THE HOLY FAMILY
The Holy Family ROCKET RECORDINGS
THERE’S A CINEMATIC FLOW AS THE MUSIC CONSTANTLY EVOLVES.
A new branch on the Guapo family tree.
In life it’s always good to know where one is going. However, when it comes to making a record, it’s sometimes better to go where the music leads instead of dogmatically sticking to a predetermined path.
David J Smith did exactly that when beginning the followup to Guapo’s 2015 album, Forbidden Knowledge. Smith, along with his regular Guapo collaborators, Kavus Torabi, Emmett Elvin, Michael J York and Sam Warren, came to realise the album they were making was moving in a markedly different direction to the gaunt minimalist rock of its predecessor. When Smith laid down vocals that evoke early Eno it was obvious a substantial transformation had taken place and that they had, in effect, taken on the personality and trappings of a new band, hence the change of name for this project.
That notion of change operates at an alchemical level, hardwired into the fabric of the album. At more than 80 minutes, there’s an almost cinematic flow as the music constantly evolves over the course of individual tracks.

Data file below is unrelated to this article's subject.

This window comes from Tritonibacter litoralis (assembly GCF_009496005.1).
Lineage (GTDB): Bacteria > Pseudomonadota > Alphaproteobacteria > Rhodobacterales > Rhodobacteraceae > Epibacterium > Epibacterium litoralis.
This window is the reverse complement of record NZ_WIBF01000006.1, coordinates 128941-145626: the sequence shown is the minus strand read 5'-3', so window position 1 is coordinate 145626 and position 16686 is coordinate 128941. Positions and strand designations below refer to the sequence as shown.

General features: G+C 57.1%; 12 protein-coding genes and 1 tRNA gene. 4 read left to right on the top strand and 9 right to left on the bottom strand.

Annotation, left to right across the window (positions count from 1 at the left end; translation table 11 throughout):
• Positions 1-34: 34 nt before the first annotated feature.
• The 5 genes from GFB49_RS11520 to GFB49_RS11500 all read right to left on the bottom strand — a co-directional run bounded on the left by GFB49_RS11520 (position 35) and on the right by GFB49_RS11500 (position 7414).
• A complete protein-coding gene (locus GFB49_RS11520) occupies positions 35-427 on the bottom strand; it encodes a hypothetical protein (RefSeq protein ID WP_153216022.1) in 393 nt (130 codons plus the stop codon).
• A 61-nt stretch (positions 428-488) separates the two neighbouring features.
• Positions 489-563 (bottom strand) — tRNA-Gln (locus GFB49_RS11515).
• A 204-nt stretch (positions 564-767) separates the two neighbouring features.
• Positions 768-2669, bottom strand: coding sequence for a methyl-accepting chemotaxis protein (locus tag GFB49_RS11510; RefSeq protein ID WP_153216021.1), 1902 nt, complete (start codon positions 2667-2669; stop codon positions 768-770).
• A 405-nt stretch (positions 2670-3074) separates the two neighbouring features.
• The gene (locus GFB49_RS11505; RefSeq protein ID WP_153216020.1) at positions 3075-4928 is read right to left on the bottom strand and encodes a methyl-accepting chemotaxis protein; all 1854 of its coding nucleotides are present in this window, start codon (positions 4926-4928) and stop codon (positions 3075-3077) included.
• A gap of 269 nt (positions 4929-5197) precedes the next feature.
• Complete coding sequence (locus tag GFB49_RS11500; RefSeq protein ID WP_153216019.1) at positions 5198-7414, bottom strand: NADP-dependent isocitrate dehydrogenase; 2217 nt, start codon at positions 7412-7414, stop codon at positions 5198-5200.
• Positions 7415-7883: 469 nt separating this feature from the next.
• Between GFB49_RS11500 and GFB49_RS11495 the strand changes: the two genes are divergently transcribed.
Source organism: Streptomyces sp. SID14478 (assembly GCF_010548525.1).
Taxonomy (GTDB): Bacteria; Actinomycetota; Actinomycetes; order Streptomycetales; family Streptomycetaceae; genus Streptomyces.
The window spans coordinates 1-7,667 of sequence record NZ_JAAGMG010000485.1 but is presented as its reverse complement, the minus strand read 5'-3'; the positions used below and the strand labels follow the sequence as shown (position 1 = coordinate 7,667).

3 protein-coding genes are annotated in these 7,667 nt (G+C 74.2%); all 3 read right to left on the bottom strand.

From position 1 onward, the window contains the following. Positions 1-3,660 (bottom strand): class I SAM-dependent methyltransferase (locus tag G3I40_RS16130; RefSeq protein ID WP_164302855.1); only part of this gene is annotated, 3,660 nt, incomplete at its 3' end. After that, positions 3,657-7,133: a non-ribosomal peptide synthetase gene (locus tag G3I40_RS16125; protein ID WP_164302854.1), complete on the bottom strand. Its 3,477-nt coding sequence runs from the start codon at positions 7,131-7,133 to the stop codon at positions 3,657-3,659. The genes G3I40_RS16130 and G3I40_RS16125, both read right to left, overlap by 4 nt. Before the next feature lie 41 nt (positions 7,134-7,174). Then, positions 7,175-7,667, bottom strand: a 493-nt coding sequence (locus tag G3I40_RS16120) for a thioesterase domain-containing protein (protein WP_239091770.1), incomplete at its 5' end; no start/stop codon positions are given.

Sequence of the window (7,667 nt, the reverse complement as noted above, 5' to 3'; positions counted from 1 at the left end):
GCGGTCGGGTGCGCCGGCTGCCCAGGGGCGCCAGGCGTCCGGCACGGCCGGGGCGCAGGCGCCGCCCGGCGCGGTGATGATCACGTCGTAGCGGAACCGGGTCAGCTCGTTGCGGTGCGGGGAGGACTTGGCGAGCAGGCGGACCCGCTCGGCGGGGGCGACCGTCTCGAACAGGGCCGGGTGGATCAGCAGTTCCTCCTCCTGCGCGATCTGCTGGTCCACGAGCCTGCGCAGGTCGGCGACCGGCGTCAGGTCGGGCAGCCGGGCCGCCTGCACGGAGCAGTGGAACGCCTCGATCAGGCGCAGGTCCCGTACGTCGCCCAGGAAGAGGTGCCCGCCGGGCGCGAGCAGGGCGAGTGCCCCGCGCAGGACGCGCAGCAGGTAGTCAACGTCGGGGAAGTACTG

Some of the transformations are gradual in nature while others are sudden and startling. Listening on headphones is recommended and in that enclosed sonic space it’s not unlike being in the centre of an audio installation wherein a mysterious, intriguing narrative unfolds.
It’s not always easy to decipher the lyrics, as layers of multitracked voices swim in an out of focus around burbling woodwind, plangent acoustic guitars and gently fidgeting hand drums. Several times the massed harmonies of Smith’s voice swoop down to engulf the rhythmic thrum, creating in its wake radiant moments, part-pop music, part-shamanistic ceremony. Such points of contact are strikingly beautiful.
Though a downtempo, meditative space pervades much of the album, including the mournful, resigned air of Saint Anthony’s Fire that circles around a delicate web spun by
York’s lute-like rubab, there’s no shortage of bold, assertive statements. The expansive Inner Edge Of Outer Mind opens on a martial snare that’s gradually subsumed within squalls of jagged guitars that gather in static charged clouds. Amid luminous nodes, shimmering fireflies, and shuffling beats, Sam Warren’s razor-sharp bass slices and moulds dramatic shapes in much the same way that John Wetton’s work marshalled King Crimson’s improvisations.
Drawing upon elements inherent within Guapo, The Stargazer’s Assistant, The Utopia Strong and other acts associated with this company of players, this sumptuous, electro-acoustic hybrid with its heady blend of psych drones and wyrd folk wanderings is welcome indeed.